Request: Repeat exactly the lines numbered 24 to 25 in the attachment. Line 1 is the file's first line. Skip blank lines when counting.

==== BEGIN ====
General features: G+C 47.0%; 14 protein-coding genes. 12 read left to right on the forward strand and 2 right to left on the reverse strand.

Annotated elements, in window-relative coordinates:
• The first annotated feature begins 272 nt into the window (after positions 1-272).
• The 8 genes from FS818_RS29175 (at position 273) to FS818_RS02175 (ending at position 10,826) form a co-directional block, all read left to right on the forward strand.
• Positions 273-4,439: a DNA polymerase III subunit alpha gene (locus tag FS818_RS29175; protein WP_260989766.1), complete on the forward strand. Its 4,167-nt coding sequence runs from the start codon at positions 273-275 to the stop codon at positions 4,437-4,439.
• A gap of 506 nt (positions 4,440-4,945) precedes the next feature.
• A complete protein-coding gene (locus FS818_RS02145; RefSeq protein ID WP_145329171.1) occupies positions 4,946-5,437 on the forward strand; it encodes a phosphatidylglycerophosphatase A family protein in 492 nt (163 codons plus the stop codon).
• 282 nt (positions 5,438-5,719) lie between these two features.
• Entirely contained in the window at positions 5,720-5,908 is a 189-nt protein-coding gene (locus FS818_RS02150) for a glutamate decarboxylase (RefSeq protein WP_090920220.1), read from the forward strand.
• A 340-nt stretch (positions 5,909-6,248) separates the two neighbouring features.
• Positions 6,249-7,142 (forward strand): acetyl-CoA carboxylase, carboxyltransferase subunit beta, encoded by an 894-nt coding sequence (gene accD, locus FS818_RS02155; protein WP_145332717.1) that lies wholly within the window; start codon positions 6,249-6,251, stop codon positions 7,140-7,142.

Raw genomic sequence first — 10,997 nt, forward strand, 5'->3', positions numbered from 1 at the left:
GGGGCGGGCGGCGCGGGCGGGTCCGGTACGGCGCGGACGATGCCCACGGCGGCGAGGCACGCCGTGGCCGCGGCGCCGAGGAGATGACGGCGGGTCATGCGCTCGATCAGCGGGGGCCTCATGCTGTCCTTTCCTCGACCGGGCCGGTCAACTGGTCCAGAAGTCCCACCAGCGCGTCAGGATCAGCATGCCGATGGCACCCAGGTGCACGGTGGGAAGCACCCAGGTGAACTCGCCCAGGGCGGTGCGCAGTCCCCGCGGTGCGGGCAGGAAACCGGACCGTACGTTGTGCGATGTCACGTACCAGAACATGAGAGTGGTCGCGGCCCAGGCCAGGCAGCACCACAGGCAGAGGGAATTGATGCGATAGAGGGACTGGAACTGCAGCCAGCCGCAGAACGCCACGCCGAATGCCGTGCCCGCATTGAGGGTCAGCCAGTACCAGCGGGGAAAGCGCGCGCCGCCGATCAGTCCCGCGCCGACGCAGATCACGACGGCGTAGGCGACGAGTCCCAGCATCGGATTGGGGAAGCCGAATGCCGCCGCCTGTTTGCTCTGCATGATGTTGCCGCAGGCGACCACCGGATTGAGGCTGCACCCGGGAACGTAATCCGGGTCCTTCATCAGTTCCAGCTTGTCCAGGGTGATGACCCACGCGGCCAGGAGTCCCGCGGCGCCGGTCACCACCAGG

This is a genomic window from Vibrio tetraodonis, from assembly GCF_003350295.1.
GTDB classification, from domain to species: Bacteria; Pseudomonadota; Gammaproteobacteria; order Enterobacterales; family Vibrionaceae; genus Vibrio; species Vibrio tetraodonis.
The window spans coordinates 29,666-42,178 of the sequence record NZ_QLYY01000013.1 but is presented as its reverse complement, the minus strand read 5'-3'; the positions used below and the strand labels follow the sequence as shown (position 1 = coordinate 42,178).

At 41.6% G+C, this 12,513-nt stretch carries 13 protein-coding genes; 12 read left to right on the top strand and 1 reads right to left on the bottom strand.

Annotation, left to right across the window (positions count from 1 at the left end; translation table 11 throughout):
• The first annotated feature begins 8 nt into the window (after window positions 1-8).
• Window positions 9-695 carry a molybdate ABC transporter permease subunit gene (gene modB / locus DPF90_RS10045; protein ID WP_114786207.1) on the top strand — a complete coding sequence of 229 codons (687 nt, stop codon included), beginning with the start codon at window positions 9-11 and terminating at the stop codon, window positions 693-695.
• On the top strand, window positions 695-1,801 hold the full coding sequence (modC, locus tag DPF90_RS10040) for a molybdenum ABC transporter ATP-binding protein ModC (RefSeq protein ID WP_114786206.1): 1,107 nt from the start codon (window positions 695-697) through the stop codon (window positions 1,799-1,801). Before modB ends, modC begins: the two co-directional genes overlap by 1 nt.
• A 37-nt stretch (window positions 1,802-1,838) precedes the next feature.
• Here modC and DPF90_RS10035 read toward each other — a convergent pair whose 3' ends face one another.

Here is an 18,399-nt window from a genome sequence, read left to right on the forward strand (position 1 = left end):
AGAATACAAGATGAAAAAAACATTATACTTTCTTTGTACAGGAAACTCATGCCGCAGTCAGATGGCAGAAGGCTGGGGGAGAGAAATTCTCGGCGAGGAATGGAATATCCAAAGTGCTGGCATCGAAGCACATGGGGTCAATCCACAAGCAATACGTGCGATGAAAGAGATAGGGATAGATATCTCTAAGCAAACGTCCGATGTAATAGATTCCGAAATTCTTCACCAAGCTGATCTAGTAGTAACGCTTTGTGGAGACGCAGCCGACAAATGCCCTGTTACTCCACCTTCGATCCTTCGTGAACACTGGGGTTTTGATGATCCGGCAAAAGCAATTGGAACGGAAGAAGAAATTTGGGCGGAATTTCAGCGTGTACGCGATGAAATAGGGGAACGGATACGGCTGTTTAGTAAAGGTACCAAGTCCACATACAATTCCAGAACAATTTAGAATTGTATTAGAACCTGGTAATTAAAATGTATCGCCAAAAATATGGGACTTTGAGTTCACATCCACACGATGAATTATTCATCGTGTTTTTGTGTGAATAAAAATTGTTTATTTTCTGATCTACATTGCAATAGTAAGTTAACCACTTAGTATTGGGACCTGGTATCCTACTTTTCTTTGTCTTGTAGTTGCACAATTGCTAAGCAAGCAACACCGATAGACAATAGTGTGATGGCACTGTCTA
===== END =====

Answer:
Here is an 18,399-nt window from a genome sequence, read left to right on the forward strand (position 1 = left end):
AGAATACAAGATGAAAAAAACATTATACTTTCTTTGTACAGGAAACTCATGCCGCAGTCAGATGGCAGAAGGCTGGGGGAGAGAAATTCTCGGCGAGGAATGGAATATCCAAAGTGCTGGCATCGAAGCACATGGGGTCAATCCACAAGCAATACGTGCGATGAAAGAGATAGGGATAGATATCTCTAAGCAAACGTCCGATGTAATAGATTCCGAAATTCTTCACCAAGCTGATCTAGTAGTAACGCTTTGTGGAGACGCAGCCGACAAATGCCCTGTTACTCCACCTTCGATCCTTCGTGAACACTGGGGTTTTGATGATCCGGCAAAAGCAATTGGAACGGAAGAAGAAATTTGGGCGGAATTTCAGCGTGTACGCGATGAAATAGGGGAACGGATACGGCTGTTTAGTAAAGGTACCAAGTCCACATACAATTCCAGAACAATTTAGAATTGTATTAGAACCTGGTAATTAAAATGTATCGCCAAAAATATGGGACTTTGAGTTCACATCCACACGATGAATTATTCATCGTGTTTTTGTGTGAATAAAAATTGTTTATTTTCTGATCTACATTGCAATAGTAAGTTAACCACTTAGTATTGGGACCTGGTATCCTACTTTTCTTTGTCTTGTAGTTGCACAATTGCTAAGCAAGCAACACCGATAGACAATAGTGTGATGGCACTGTCTA